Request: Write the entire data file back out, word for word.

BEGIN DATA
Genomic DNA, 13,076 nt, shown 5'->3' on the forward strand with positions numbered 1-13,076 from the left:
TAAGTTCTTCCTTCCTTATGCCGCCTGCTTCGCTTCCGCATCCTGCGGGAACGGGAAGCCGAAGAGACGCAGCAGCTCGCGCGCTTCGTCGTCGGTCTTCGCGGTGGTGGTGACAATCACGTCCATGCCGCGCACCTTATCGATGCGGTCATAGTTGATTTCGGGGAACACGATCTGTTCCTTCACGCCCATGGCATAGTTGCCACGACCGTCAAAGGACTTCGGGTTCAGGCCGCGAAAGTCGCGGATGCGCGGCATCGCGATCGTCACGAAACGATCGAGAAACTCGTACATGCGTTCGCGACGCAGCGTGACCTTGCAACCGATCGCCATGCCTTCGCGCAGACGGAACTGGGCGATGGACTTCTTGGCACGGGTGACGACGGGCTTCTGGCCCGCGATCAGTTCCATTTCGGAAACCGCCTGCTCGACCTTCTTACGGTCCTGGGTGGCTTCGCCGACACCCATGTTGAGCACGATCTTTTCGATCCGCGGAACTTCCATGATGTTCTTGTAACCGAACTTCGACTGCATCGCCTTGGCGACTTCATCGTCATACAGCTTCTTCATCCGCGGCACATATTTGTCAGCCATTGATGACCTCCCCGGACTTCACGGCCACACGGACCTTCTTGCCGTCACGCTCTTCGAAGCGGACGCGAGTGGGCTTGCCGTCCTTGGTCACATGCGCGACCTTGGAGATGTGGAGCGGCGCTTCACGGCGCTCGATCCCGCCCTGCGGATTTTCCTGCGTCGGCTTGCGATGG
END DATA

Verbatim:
Genomic DNA, 13,076 nt, shown 5'->3' on the forward strand with positions numbered 1-13,076 from the left:
TAAGTTCTTCCTTCCTTATGCCGCCTGCTTCGCTTCCGCATCCTGCGGGAACGGGAAGCCGAAGAGACGCAGCAGCTCGCGCGCTTCGTCGTCGGTCTTCGCGGTGGTGGTGACAATCACGTCCATGCCGCGCACCTTATCGATGCGGTCATAGTTGATTTCGGGGAACACGATCTGTTCCTTCACGCCCATGGCATAGTTGCCACGACCGTCAAAGGACTTCGGGTTCAGGCCGCGAAAGTCGCGGATGCGCGGCATCGCGATCGTCACGAAACGATCGAGAAACTCGTACATGCGTTCGCGACGCAGCGTGACCTTGCAACCGATCGCCATGCCTTCGCGCAGACGGAACTGGGCGATGGACTTCTTGGCACGGGTGACGACGGGCTTCTGGCCCGCGATCAGTTCCATTTCGGAAACCGCCTGCTCGACCTTCTTACGGTCCTGGGTGGCTTCGCCGACACCCATGTTGAGCACGATCTTTTCGATCCGCGGAACTTCCATGATGTTCTTGTAACCGAACTTCGACTGCATCGCCTTGGCGACTTCATCGTCATACAGCTTCTTCATCCGCGGCACATATTTGTCAGCCATTGATGACCTCCCCGGACTTCACGGCCACACGGACCTTCTTGCCGTCACGCTCTTCGAAGCGGACGCGAGTGGGCTTGCCGTCCTTGGTCACATGCGCGACCTTGGAGATGTGGAGCGGCGCTTCACGGCGCTCGATCCCGCCCTGCGGATTTTCCTGCGTCGGCTTGCGATGG